Welcome

My Blog's aim is to promote and encourage others to participate in the wonderful hobby that is Moth-trapping.
So why do we do it? well for some people it is to get an insight into the world of Moths, for others it is to build a list of species much like 'Twitching' in the Bird world.
The reason I do it....you never know what you might find when you open up that trap!
I hope to show what different species inhabit our Country by getting people aware of what is out there.
On this Blog you will find up-to-date records and pictures.
I run a trap regularly in my garden in Hertfordshire and enjoy doing field trips to various localities within Hertfordshire and Essex

Please also check out the links in the sidebar to the right for other people's Blogs and informative Websites.

Thanks for looking & happy Mothing!

KEY

NFY = New Species For The Year
NFG = New Species For The Garden
NEW! = New Species For My Records

Any Species highlighted in RED signifies a totally new species for my records.

If you have any questions or enquiries then please feel free to email me
Contact Email : bensale@rocketmail.com

Friday, 30 March 2012

Catch Report - 29/03/12 - Braughing Farmland/Garden

A very cool and chilly night and subsequently not many moths found this morning by recent standards.
But a bit more variety made up for the lack of numbers including only my second ever Pine Beauty and a garden first!
Also two Emmelina monodactyla and a single Brindled Pug (yes my first garden Pug of the year!) made up the other new species for the year.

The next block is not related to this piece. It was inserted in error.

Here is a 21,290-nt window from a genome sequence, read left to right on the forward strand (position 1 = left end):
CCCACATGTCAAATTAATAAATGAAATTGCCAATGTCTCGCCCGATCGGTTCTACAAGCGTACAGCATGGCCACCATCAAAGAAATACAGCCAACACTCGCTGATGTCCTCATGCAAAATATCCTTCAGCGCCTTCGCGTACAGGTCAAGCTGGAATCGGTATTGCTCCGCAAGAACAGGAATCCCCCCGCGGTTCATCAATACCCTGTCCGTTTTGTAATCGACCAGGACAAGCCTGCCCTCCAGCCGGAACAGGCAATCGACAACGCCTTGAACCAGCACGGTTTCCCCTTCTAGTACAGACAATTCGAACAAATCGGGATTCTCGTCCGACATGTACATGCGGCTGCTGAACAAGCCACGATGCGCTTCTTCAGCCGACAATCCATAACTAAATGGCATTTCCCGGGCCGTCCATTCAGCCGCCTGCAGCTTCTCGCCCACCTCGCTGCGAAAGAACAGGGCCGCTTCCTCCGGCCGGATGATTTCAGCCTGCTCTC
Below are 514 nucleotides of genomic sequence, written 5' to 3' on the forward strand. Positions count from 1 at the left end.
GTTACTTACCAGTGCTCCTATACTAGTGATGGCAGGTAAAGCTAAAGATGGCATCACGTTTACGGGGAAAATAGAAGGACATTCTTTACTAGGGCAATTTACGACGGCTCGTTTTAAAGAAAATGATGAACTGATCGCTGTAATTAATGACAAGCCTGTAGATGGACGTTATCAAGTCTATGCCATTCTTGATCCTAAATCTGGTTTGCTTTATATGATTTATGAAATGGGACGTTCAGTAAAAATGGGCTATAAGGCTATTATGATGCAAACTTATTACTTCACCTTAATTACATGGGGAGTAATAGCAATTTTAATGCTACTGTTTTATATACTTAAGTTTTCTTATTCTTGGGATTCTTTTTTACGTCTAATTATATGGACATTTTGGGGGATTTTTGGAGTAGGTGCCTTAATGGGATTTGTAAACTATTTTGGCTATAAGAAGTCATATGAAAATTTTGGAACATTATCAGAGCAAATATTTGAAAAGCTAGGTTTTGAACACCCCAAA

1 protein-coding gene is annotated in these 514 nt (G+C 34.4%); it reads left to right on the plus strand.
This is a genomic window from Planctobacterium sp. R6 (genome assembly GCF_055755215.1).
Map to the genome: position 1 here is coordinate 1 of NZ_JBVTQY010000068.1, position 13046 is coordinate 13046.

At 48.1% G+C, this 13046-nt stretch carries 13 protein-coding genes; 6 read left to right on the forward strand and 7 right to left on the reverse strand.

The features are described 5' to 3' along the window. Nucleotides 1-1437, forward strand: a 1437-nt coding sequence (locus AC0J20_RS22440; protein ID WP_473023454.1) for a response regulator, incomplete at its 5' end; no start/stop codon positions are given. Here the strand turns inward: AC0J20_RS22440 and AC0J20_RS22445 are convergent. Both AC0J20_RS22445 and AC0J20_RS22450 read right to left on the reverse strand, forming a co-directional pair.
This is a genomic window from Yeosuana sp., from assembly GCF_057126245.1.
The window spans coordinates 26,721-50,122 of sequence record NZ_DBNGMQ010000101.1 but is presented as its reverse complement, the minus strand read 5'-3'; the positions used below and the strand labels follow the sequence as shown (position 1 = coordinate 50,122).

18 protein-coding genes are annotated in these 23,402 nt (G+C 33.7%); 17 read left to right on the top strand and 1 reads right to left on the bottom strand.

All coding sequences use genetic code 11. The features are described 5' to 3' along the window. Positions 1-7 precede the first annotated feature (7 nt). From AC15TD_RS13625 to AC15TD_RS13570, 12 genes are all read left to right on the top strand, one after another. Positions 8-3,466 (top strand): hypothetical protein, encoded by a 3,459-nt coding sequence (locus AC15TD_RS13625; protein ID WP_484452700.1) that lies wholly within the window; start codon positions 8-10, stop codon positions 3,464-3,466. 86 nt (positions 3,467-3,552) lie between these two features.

It was also nice to see the spotless form of Twin-spotted Quaker as well.



Catch Report - 29/03/12 - 125w MV Robinson Trap - Back Garden/Farmland


Macro Moths

1x Pine Beauty [NFY/NFG]
1x Brindled Pug [NFG]

4x Twin-spotted Quaker
56x Small Quaker
12x Common Quaker
23x Hebrew Character
21x Clouded Drab
3x March Moth
1x Engrailed
4x Satellite
1x Red Chestnut


Micro Moths

1x
White-shouldered House-moth Endrosis sarcitrella [NFY]
1x Agonopterix heracliana
1x Diurnea fagella


Pine Beauty









Brindled Pug









Emmelina monodactyla










Twin-spotted Quaker ab.immaculata











White-shouldered House-moth Endrosis sarcitrella

2 comments:

  1. That P.B is a cracking moth...I got 1 last year and 2 the year before, so I'm hoping one turns up in the garden again very soon.

    ReplyDelete
  2. Thanks Trent
    They are so lovely and so uncommon it is unbelievable!
    Nearly summer, I see some people are already trapping Muslin Moth and V-pug!

    Regards
    Ben

    ReplyDelete